World

Lunar Eclipse 27 July 2018: How to see Friday’s lunar eclipse, the longest one this century

Lunar Eclipse 27 July 2018: How to see Friday’s lunar eclipse, the longest one this century: on Friday, The world will be going to see and observes a rare celestial event – the longest lunar eclipse of the century, which will be last one hour and 45 minutes.

As per the CNN, the moon will be in perfect alignment with the sun and Earth, afterward, the moon in the middle of the Earth and the sun.

Coupled with this, star-gazers in this whole world will also get a chance to witness a deep red Blood Moon, a situation or the circumstances that happens the moon is perfectly eclipsed and appears reddish because of the sunlight.

this month, the Stargazers are having it very good with a line-up of a triple celestial delight: a partial solar eclipse that will be happened on the 13th July; now a lunar eclipse on the night of 27th July; and Mars coming the closest it has to earth in 15 years on this 31st July.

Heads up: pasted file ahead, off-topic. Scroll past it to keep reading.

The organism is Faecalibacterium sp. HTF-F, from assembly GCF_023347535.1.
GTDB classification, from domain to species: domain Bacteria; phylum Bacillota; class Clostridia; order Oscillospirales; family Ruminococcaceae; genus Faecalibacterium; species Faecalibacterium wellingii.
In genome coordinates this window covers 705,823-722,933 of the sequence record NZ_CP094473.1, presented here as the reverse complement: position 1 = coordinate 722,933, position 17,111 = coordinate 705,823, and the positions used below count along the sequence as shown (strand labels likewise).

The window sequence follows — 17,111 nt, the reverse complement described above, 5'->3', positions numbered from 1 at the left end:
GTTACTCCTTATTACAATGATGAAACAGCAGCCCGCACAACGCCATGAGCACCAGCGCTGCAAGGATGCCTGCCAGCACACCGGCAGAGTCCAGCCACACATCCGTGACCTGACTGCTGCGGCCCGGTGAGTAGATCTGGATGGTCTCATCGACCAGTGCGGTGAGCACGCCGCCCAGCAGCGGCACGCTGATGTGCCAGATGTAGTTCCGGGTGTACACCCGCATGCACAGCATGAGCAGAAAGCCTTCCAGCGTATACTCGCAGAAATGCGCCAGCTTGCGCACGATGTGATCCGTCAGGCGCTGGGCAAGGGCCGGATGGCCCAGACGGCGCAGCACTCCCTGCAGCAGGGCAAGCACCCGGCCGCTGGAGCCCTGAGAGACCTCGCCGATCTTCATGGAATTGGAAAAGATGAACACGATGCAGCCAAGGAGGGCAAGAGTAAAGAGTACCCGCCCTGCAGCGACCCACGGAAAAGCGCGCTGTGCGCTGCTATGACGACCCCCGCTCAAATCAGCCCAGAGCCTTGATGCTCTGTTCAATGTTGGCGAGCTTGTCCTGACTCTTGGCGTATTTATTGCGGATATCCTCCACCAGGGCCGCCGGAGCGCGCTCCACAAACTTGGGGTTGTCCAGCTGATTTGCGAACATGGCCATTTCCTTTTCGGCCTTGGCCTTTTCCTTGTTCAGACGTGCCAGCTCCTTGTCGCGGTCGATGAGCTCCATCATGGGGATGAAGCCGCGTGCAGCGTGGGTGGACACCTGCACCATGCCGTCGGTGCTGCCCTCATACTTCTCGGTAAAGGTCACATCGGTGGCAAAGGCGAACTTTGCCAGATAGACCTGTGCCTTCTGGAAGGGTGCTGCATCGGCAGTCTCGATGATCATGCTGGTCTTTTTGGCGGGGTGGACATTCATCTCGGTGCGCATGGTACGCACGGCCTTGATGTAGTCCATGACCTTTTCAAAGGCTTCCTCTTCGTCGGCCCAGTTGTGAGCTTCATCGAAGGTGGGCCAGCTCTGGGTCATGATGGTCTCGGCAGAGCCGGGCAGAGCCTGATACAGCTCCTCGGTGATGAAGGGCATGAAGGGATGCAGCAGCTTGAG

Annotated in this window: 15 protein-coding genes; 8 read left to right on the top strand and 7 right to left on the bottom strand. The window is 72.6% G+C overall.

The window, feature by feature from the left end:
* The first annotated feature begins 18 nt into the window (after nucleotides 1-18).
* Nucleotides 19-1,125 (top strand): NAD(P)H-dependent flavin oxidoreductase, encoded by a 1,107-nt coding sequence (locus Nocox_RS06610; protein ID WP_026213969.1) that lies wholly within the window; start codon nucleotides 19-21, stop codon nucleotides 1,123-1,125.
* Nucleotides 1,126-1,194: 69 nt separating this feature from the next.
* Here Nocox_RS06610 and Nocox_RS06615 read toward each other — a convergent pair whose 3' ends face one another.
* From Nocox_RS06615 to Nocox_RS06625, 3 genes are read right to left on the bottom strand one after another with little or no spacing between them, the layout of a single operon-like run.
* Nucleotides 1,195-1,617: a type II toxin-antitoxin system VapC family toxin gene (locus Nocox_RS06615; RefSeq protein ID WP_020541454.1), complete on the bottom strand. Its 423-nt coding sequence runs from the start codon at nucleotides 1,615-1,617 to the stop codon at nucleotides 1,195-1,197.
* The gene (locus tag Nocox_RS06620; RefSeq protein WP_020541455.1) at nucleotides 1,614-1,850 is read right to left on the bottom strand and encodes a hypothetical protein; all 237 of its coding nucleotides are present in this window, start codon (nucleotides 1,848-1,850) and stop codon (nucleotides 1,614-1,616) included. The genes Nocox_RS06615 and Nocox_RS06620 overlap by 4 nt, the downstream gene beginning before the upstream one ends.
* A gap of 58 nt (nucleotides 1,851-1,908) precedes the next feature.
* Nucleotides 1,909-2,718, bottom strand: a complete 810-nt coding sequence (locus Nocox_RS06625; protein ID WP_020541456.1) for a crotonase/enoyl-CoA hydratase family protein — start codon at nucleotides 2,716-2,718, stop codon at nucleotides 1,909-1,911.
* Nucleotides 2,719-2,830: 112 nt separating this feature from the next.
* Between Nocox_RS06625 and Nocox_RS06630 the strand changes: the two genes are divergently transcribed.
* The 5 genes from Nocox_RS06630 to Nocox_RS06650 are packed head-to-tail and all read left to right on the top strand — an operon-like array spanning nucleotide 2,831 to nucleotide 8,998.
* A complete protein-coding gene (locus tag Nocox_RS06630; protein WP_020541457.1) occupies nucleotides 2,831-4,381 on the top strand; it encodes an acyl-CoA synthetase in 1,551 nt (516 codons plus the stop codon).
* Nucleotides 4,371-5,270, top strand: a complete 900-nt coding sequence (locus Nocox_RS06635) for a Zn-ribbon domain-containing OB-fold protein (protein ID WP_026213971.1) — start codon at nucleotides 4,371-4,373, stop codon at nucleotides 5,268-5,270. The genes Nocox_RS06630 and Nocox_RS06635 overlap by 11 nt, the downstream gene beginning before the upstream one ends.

“India is at the centre stage of the lunar eclipse. It is visible all over India in its entirety,” Ajay Talwar, said, at the Amateur Astronomers Association Delhi.

The cloudy monsoon skies could play spoilsport but after this eclipse which is now longer than the most, there is a good chance of catching a glimpse.

“The Moon is not always in perfect alignment with the Sun and the Earth, so that is why we do not get a lunar eclipse every lunar cycle. You will see the sunrise and sunset of the Earth lighting up the surface of the Moon — over 350,000 km away. If you were on the Moon, you would see a total solar eclipse as the Earth would be blocking the Sun,” CNN quoted Brad Tucker, an astronomer with the Australian National University’s Research School of Astronomy and Astrophysics, as saying

This rare celestial event is all set to be visible across Europe, Africa, Asia, Australia and South America. In India, this can be seen after 11:54 pm IST on July 27.